My sister’s husband’s birthday is 12/15 and my sister and Carlos celebrate their birthday on 12/17. Carlos’ best friend, Tyler’s birthday is in December too. Carlos’ “friend” birthday party is on December 5th. It’s a winter pool party at a local school’s aquatic center. My sister is turning 40 this year. Nothing is set in stone yet, but her husband mentioned getting together on December 12th. On my son’s actual birthday we have tickets for an advanced showing of the new Star Wars movie which is set to open nationwide the following day. We are going with his friend Tyler. The boys are so excited. Light sabers are encouraged!!

Carlos has his own iCal color because his schedule is often more involved than mine. I have to work in religion class, karate, skating, and play dates. We have a couple of school events including his birthday celebration in the classroom. They do a really special ceremony with the birthday child sharing photos of each year of their life and a healthy treat for their classmates.

With all of that going on how could I even imagine training for anything? I’m not technically training right now. I have a fun run 5K on 12/6 that I’m doing with Carlos and friends. No pressure, no time goals, just fun and hot chocolate (maybe a soy latte for me!). Aside from that I’m feeling really loose about my fitness goals right now. I’ve been focused on incorporating a daily yoga practice into my life. It’s been going really well. I am up around 4:15 each day including this weekend and I have begun each day with 20-30 minutes of yoga. What I wouldn’t give to have the absolute freedom to become an accomplished yoga student. It is challenging, makes me sweat sometimes, my muscles feel the burn, and yet I always come away with this sense of calmness and serenity. I want so much to be good at yoga, to have the time to really master the postures, and maybe some day the skill to teach others.

I’ve also been throwing in some kettle bell swings after yoga and whenever I can throughout the day. Since my work is very sedentary it’s a good way to get the blood flowing and add a little impromptu strength training for whatever it’s worth.

Now to the real point of this post…running. I’m still running, not every day and with no plan. I just run when I feel like it and either however long I have time to run or however long I want to run. I have been consistently keeping an average pace of under 10 minutes/mile. Some days that pace feels smooth and other days it feels like I’m sprinting.

Overall this lack of structure was exactly what I needed post marathon, but I’m feeling ready to bring some focus back to running and begin setting some goals. I am definitely not planning to run a spring marathon. I didn’t enjoy training through the winter especially given the conditions we had last winter and the one before it. However, I do want to keep my eye on fall marathons and I don’t want to have to build my mileage from the ground up come July. So I’m hoping to use the next few months to begin working on increasing my speed and improving my endurance on hills. Nothing like a hill to warm you up on a cold winter’s day! My tentative race plans look like this:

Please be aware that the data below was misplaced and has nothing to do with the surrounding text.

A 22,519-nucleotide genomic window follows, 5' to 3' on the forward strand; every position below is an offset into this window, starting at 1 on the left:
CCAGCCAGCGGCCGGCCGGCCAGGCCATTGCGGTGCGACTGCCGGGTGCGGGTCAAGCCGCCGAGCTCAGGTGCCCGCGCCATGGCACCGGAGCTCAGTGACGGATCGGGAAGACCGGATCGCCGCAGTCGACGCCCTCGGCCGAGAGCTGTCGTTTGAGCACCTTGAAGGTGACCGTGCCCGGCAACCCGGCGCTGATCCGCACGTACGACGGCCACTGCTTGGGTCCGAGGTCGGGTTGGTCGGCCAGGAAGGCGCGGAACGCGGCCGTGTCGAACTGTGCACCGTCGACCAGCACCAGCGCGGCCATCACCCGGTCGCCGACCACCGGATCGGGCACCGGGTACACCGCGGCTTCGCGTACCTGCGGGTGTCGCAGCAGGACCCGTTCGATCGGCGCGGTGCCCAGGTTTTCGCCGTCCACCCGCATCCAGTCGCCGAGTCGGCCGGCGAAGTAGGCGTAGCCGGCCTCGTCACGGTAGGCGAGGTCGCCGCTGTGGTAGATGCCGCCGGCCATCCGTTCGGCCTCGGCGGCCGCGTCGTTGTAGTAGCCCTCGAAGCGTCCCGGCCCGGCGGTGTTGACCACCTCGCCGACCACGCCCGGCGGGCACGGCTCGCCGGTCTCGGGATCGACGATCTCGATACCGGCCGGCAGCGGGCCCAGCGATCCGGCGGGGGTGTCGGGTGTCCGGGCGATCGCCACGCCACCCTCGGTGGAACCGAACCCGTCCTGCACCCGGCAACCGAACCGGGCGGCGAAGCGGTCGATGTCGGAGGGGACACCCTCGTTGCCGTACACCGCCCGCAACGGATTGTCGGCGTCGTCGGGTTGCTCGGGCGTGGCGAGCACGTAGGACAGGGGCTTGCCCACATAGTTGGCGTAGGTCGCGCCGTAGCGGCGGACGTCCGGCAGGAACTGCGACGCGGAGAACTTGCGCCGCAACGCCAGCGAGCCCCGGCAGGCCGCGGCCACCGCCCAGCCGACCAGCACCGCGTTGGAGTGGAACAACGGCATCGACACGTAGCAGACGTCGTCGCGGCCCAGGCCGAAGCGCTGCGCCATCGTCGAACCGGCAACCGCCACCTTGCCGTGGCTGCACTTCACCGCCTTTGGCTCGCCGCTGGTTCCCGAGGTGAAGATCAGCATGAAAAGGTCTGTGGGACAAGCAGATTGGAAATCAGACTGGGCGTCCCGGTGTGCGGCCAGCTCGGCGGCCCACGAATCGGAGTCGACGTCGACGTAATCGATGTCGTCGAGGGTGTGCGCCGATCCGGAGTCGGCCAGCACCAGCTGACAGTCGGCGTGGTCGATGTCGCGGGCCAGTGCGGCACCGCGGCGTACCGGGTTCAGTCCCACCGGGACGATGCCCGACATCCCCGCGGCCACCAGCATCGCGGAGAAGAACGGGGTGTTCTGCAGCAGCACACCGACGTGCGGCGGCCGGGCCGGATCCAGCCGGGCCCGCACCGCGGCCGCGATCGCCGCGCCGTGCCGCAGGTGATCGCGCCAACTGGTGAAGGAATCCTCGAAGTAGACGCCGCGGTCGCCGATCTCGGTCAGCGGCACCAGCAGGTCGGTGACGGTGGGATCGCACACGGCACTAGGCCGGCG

December through February Snowstorm Classics – alternating 5K and 10K races every Saturday morning at a local park. The “race” are $5 and very low key. I’m hoping to do as many as possible as a means to improve speed and gauge my progress. I think it will also be a great incentive for getting outside to run when it’s cold.

February – Jones 10miler

March – St. Patrick’s 10K

April – Oleksak Lumber Half Marathon

June – Lake Wyola 4.8 miler, Vegan Power 25K trail race

August – Shelburne Falls 10K

September – Half Marathon (not sure which race yet)

October – Full Marathon (Wine Glass possible, but not my first choice)

Peppered in throughout the races I will be including as many 5K races as I can afford. There are local $5 Thursday night races and a Summer Sizzler Series similar to the Snowstorm Classics. I know the 5K races will be beneficial to improving my speed.

However, I don’t want to just run. I recall from my training for Montreal, the year I PR’d every race, it is important to include strength training and regular yoga to help avoid injury. One more thing I am going to add to my calendar this month is a return to the gym for a more structured strength training session.

Ideally my fitness schedule would include strength training twice a week, yoga 15-30 minutes daily, and 3-4 runs a week with one being at least an hour or more. This week I will run my annual solo 10+ mile turkey trot on Thanksgiving Day. There are no turkey trot races close by so for the last 4 years (maybe more) I’ve been running at least 10 miles on Thanksgiving morning.

It’s 2:30pm on Sunday and I’m still in my pajamas! I haven’t done this in ages. I suppose at some point I should consider going to the grocery store and preparing dinner.